Gett: The Trial of Viviane Amsalem
Gett: The Trial of Viviane Amsalem , not rated, drama, in Hebrew, French, and Arabic with subtitles, Center for Contemporary Arts, 3.5 chiles
Co-directed by its star, Israeli filmmaker and actress Ronit Elkabetz, and her brother Shlomi Elkabetz, Gett: The Trial of Viviane Amsalem is a searing look at a regrettable marriage and the herculean effort it takes for an Israeli woman to divorce her husband under the Orthodox Jewish law there. Ronit Elkabetz plays Viviane, an unhappy wife who, after decades in a claustrophobic marriage to Elisha (Simon Abkarian) — a man she married when she was fifteen — takes her case to a rabbinical court, where most of the film is set. Already weary and drained of vitality from her years spent in an emotionally abusive and loveless marriage, her day in court is far from liberating. As indicated by the film’s title, Viviane is on trial here, though she has committed no crime. The “trial” takes on another connotation, as with an “ordeal.” The word “gett” refers to the document an Israeli husband must submit to the court before a legal divorce becomes possible. Legal proceedings are of course slanted to favor men. The court mirrors the marriage itself: cramped, uncomfortable, and draconian.
The panel of three judges convening to decide Viviane’s case are rankled by her, a woman who dares speak her mind in the misogynistic atmosphere of her Orthodox culture, in which a family’s men are the voices of authority and its women are treated like second-class citizens. It takes some time before we see Viviane and hear her speak — a depiction of her invisibility to the judges and lawyers as well as to Elisha. Yet, in this climate, Viviane’s silence speaks volumes. We feel her isolation and constriction, wishing for her freedom as passionately as she does. Small acts of rebellion take on huge significance. For instance, in court, she lets her hair down — an innocent enough indication of her desire to escape the restrictions imposed on her life — and is promptly chastised by the judges for immodesty. Week after week, the regal Viviane endures a farce that places her at the mercy of unreasonable men, and she’s routinely ignored, even during her testimony.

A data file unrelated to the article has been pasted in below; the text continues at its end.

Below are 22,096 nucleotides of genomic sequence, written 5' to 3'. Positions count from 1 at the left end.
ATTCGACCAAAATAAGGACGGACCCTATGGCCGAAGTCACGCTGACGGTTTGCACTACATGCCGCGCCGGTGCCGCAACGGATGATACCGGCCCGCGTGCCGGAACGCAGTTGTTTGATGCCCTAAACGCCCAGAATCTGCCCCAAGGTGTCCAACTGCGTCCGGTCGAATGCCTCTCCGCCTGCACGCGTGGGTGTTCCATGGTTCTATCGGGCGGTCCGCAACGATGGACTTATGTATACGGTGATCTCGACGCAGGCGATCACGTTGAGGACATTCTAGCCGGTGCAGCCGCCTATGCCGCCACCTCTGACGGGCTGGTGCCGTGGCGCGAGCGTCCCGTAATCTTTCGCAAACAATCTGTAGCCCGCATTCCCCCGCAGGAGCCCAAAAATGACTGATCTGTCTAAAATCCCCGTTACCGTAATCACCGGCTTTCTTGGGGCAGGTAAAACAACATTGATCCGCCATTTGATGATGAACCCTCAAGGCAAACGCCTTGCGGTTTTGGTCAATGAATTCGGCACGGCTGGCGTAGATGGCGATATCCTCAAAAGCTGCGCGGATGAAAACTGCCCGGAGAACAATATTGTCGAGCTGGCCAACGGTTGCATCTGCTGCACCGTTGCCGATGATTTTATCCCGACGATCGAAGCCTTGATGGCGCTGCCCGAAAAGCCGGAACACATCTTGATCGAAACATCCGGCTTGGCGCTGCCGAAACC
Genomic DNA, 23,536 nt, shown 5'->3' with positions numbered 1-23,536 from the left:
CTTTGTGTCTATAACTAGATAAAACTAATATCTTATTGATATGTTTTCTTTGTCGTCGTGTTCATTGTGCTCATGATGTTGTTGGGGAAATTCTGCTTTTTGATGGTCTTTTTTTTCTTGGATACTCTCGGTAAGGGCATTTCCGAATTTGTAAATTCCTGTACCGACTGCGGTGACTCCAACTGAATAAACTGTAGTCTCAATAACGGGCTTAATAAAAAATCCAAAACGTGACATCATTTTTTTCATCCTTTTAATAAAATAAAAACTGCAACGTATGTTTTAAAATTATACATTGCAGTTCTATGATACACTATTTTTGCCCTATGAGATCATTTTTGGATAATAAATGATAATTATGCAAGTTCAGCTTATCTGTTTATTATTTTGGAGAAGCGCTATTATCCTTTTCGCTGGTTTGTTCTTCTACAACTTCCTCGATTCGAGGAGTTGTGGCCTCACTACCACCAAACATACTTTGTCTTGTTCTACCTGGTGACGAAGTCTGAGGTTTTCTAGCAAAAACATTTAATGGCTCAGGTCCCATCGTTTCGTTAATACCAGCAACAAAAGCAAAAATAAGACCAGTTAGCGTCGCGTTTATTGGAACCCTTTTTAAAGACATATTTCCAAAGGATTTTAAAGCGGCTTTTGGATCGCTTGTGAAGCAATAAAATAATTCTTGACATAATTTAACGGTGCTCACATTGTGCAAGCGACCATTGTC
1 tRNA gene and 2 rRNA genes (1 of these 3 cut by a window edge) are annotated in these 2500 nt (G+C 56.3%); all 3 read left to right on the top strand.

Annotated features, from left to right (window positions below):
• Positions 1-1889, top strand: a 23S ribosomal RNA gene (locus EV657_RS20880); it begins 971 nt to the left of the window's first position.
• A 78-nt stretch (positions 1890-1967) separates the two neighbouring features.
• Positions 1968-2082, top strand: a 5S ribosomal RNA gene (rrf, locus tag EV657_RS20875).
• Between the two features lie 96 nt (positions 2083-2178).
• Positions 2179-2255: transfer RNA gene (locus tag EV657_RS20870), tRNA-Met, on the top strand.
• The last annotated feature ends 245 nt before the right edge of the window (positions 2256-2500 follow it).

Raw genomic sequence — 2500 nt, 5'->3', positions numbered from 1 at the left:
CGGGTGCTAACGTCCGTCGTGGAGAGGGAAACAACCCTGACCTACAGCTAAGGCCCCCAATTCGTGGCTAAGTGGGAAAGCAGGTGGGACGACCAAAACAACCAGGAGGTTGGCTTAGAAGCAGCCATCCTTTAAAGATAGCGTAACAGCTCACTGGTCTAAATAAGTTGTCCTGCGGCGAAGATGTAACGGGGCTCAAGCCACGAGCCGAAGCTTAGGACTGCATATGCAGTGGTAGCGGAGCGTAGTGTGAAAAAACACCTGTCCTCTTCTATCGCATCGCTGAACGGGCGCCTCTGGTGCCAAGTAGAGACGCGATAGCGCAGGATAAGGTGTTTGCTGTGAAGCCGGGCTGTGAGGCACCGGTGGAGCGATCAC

Gett was nominated for the 72nd Golden Globe Awards for Best Foreign Language Film and was the official Israeli selection in the same category for the 87th Academy Awards (though it wasn’t nominated). Far from being a vanity project for Elkabetz, the film’s unrelentingly tight focus and point-of-view shots ensure audience sympathy for Viviane’s plight. This is the third film from directors Ronit and Shlomi Elkabetz about the unfortunate Amsalem family. (The first was 2004’s To Take a Wife , followed by 2008’s 7 Days .) However, viewers don’t have to see the earlier films to appreciate this one. On its own merits, Gett is a fierce indictment of a system of tyrannical beliefs and practices endemic to the culture its protagonist belongs to: Her keenly felt struggle represents much more than the oppression of one woman.
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